- From fossils kept in a drawer at Nairobi National Museum for several decades, researchers have described a new species of a giant carnivore that walked the Earth some 22 million years ago.
- The extinct carnivore was larger than any big cat that lives today, with a skull the size of a rhinoceros’s and massive canine teeth, the researchers say.
- The meat-eating mammal has been dubbed Simbakubwa kutokaafrika, or “big lion from Africa” in Swahili.
- Despite the name, the animal wasn’t a big cat or related to one. Instead, it belonged to a now-extinct group of carnivores called hyaenodonts that were once the top predators across Africa.
For a long time, some of the fossil remains that had been excavated from a site in western Kenya in the late 1970s languished in a drawer at Nairobi National Museum, unidentified. Now, by examining and piecing together the teeth, parts of a jaw, skull and skeleton, researchers have described a new species of a giant carnivore that stalked the Earth some 22 million years ago.
The extinct carnivore was larger than any big cat that lives today, researchers report in a new study published in the Journal of Vertebrate Paleontology. It had a skull the size of a rhinoceros’s and massive canine teeth. In fact, it’s well-preserved teeth suggest that the predator could have weighed as much as 1,500 kilograms (3,300 pounds), making it one of the largest terrestrial carnivorous mammals ever known, the researchers say. The animal possibly preyed on elephant- and hippopotamus-like herbivores that lived then.
The meat-eating mammal has been dubbed Simbakubwa kutokaafrika — simbakubwa in Swahili means “big lion,” while kutokaafrika means “from Africa.”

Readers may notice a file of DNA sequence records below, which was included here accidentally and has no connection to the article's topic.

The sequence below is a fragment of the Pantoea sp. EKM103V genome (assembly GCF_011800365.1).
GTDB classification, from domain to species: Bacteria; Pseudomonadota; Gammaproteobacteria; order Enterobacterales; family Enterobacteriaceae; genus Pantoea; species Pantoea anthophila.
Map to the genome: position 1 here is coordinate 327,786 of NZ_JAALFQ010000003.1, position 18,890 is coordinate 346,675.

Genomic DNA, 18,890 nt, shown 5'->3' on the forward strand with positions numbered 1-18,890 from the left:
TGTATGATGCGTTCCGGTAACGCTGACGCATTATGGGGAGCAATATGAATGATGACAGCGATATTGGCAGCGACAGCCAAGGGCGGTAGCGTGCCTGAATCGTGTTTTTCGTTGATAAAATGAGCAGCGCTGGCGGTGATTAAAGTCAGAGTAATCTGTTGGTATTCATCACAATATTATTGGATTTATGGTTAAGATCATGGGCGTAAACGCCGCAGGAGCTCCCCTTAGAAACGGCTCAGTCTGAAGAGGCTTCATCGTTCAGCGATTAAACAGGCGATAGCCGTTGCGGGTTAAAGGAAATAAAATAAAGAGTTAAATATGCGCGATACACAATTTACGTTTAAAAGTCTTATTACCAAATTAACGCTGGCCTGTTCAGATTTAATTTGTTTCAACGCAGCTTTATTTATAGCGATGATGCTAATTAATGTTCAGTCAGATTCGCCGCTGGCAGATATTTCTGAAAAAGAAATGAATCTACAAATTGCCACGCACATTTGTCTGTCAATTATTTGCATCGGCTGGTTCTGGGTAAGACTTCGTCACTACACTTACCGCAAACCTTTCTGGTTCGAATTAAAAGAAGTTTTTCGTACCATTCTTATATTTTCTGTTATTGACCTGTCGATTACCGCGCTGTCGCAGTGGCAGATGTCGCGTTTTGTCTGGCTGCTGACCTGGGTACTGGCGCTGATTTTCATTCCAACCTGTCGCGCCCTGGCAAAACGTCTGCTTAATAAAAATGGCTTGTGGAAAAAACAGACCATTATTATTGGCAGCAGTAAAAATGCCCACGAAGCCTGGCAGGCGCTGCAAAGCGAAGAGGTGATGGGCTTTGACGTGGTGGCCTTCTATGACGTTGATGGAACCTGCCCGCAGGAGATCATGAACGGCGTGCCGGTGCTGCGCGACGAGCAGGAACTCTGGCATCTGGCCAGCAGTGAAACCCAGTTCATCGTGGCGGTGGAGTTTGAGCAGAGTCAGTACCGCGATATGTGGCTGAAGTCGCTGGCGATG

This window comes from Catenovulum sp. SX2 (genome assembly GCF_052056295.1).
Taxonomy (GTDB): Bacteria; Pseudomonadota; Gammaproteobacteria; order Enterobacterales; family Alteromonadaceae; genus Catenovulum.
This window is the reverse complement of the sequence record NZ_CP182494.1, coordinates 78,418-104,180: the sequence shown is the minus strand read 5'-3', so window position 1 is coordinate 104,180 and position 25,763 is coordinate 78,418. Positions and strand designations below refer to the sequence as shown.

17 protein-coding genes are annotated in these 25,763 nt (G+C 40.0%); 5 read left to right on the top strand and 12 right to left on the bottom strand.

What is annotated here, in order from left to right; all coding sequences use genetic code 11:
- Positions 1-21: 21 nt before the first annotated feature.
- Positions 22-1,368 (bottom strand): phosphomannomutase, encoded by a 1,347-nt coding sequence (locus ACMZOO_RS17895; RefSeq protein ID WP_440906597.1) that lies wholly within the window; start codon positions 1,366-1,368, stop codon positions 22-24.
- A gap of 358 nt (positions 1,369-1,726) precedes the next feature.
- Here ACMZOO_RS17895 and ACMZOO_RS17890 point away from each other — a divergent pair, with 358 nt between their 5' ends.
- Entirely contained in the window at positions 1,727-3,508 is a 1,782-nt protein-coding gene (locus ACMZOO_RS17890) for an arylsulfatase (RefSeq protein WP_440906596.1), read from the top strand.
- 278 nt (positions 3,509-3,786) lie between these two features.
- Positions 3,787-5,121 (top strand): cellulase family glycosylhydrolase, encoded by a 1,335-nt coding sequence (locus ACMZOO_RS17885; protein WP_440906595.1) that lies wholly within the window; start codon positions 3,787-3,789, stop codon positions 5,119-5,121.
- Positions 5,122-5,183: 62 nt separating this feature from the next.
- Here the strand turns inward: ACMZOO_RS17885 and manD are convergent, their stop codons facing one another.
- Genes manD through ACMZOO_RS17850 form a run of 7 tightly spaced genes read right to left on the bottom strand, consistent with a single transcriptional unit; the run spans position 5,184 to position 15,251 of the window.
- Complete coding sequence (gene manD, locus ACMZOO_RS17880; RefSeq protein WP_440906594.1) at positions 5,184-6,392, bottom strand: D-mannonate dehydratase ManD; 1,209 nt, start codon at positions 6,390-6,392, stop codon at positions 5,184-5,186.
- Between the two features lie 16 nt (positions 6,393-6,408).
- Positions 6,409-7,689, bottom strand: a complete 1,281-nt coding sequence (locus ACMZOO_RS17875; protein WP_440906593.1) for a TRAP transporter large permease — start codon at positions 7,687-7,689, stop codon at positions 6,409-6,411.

“Based on its massive teeth, Simbakubwa was a specialized ‘hypercarnivore’ that was significantly larger than the modern lion and possibly larger than a polar bear,” Matthew Borths, a paleontologist at Duke University, said in a statement. Borths conducted the research as a postdoctoral student at Ohio University.
Despite its name, the animal wasn’t a big cat or related to one. Instead, it belonged to a now-extinct group of carnivores called hyaenodonts that emerged after the mass extinction of non-avian dinosaurs some 65 million years ago. For a long time, with none of the predecessors of modern carnivores like lions around, the hyaenodonts were the top predators across Africa.
But they ultimately died out. And their extinction may have been a result of environmental changes, the researchers say. Tectonic shifts brought Africa closer to other continents, allowing for the exchange of animals and plants. The evolving East African Rift caused ocean currents to shift and the climate to change. Grasslands spread and replaced forests, which in turn allowed new mammal groups to evolve and diversify. These changes could also have led to the giant predators’ preferred large-sized preys disappearing, resulting in the hyaenodonts’ demise.
“We don’t know exactly what drove hyaenodonts to extinction, but ecosystems were changing quickly as the global climate became drier,” Borths said. “The gigantic relatives of Simbakubwa were among the last hyaenodonts on the planet.”
Co-author Nancy Stevens, a paleontologist at Ohio University and co-author of the study, said the Simbakubwa find was a pivotal fossil, “demonstrating the significance of museum collections for understanding evolutionary history.”
“Simbakubwa is a window into a bygone era,” Stevens said in the statement. “As ecosystems shifted, a key predator disappeared, heralding Cenozoic faunal transitions that eventually led to the evolution of the modern African fauna.”
Borths M. R., and Stevens, N. J. (2019) Simbakubwa kutokaafrika, gen. et sp. nov. (Hyainailourinae, Hyaenodonta, ‘Creodonta,’ Mammalia), a gigantic carnivore from the earliest Miocene of Kenya. Journal of Vertebrate Paleontology. DOI: 10.1080/02724634.2019.1570222